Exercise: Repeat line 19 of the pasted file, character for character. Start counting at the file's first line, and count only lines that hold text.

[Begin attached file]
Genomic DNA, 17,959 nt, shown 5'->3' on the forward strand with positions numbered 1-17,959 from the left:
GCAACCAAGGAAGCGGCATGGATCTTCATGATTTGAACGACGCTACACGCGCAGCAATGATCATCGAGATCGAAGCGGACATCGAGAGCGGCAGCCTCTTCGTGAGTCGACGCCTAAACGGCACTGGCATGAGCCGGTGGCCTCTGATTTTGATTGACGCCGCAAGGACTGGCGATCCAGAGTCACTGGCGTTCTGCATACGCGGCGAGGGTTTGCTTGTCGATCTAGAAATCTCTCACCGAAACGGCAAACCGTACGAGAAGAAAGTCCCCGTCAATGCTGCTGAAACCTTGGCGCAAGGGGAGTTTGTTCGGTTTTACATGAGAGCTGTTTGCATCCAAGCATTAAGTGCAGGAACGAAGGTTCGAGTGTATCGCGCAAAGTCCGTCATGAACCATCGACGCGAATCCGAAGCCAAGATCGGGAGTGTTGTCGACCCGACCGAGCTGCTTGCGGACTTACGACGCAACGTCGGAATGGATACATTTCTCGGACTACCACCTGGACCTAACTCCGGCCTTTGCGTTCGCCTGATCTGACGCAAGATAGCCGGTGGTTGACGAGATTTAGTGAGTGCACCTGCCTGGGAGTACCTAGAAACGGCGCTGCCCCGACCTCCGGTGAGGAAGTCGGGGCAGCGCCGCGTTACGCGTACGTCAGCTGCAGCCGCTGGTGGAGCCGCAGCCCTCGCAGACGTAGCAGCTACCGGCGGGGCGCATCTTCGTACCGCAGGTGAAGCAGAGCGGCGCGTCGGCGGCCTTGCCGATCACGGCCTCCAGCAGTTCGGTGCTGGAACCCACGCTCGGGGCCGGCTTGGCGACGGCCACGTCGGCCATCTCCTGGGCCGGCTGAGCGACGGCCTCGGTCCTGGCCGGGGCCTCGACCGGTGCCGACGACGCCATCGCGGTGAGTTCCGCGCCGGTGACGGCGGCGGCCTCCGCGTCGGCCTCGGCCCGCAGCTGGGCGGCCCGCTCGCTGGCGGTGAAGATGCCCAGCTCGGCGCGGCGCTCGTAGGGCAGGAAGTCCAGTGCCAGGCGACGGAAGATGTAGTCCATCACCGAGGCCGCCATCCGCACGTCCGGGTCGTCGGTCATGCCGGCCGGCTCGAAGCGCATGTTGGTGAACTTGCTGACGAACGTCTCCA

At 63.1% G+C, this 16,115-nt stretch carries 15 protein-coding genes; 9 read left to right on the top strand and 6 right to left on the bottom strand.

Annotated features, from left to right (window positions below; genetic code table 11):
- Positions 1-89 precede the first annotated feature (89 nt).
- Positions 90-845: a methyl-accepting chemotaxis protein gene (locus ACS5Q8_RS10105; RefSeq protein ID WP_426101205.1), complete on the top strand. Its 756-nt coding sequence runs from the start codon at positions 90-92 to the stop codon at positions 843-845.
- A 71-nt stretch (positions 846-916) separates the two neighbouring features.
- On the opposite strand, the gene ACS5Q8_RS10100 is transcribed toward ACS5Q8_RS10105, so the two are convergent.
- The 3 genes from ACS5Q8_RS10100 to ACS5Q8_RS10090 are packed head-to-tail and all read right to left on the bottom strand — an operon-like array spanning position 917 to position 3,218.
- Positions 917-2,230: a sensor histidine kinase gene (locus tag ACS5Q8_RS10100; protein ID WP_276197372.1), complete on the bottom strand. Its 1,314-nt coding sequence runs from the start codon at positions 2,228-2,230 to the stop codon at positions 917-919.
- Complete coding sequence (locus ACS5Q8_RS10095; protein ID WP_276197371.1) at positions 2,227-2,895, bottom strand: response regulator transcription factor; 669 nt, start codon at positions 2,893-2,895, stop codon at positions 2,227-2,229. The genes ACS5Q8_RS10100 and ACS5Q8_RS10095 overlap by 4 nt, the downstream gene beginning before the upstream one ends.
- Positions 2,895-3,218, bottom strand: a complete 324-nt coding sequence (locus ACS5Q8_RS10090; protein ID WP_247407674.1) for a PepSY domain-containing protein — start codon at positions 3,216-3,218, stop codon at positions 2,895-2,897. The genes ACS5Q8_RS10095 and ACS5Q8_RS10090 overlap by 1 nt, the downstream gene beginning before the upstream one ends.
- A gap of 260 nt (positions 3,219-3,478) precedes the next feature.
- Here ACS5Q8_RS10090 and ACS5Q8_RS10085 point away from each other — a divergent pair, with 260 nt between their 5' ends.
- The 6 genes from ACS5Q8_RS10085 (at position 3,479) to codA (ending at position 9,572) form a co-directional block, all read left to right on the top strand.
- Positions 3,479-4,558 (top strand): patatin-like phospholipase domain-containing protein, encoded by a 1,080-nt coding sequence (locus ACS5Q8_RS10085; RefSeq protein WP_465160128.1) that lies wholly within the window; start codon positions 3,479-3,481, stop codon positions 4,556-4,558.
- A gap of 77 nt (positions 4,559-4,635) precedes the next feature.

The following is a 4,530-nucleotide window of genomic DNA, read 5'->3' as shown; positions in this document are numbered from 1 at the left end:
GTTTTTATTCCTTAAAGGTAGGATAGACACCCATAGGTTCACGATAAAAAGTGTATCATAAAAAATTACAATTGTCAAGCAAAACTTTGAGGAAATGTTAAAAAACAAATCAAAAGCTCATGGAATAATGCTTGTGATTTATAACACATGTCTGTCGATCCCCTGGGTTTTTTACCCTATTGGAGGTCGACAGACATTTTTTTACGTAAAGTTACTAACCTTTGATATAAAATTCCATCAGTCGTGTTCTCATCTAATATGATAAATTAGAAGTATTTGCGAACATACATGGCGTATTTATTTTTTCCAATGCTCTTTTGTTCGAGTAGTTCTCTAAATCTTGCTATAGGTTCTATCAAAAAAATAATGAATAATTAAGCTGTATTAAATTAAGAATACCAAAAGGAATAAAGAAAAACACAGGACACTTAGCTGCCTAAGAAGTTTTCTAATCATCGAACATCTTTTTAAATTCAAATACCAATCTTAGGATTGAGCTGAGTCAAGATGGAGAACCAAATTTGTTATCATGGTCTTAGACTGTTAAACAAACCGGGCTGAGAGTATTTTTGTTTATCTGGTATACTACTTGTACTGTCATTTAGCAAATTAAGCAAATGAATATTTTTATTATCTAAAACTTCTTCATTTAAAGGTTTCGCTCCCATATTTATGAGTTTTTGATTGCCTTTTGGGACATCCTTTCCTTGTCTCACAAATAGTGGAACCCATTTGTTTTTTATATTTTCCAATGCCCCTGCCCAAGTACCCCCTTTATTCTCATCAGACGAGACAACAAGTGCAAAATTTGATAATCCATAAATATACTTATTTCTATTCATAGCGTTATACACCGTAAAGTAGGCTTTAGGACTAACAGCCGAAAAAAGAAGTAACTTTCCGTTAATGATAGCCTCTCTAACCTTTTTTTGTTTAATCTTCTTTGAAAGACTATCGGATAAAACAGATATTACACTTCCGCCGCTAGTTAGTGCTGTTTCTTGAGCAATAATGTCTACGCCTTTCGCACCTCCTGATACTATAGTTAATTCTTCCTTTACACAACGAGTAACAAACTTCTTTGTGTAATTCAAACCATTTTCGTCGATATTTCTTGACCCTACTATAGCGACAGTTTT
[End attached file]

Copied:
GTTTTTATTCCTTAAAGGTAGGATAGACACCCATAGGTTCACGATAAAAAGTGTATCATAAAAAATTACAATTGTCAAGCAAAACTTTGAGGAAATGTTAAAAAACAAATCAAAAGCTCATGGAATAATGCTTGTGATTTATAACACATGTCTGTCGATCCCCTGGGTTTTTTACCCTATTGGAGGTCGACAGACATTTTTTTACGTAAAGTTACTAACCTTTGATATAAAATTCCATCAGTCGTGTTCTCATCTAATATGATAAATTAGAAGTATTTGCGAACATACATGGCGTATTTATTTTTTCCAATGCTCTTTTGTTCGAGTAGTTCTCTAAATCTTGCTATAGGTTCTATCAAAAAAATAATGAATAATTAAGCTGTATTAAATTAAGAATACCAAAAGGAATAAAGAAAAACACAGGACACTTAGCTGCCTAAGAAGTTTTCTAATCATCGAACATCTTTTTAAATTCAAATACCAATCTTAGGATTGAGCTGAGTCAAGATGGAGAACCAAATTTGTTATCATGGTCTTAGACTGTTAAACAAACCGGGCTGAGAGTATTTTTGTTTATCTGGTATACTACTTGTACTGTCATTTAGCAAATTAAGCAAATGAATATTTTTATTATCTAAAACTTCTTCATTTAAAGGTTTCGCTCCCATATTTATGAGTTTTTGATTGCCTTTTGGGACATCCTTTCCTTGTCTCACAAATAGTGGAACCCATTTGTTTTTTATATTTTCCAATGCCCCTGCCCAAGTACCCCCTTTATTCTCATCAGACGAGACAACAAGTGCAAAATTTGATAATCCATAAATATACTTATTTCTATTCATAGCGTTATACACCGTAAAGTAGGCTTTAGGACTAACAGCCGAAAAAAGAAGTAACTTTCCGTTAATGATAGCCTCTCTAACCTTTTTTTGTTTAATCTTCTTTGAAAGACTATCGGATAAAACAGATATTACACTTCCGCCGCTAGTTAGTGCTGTTTCTTGAGCAATAATGTCTACGCCTTTCGCACCTCCTGATACTATAGTTAATTCTTCCTTTACACAACGAGTAACAAACTTCTTTGTGTAATTCAAACCATTTTCGTCGATATTTCTTGACCCTACTATAGCGACAGTTTT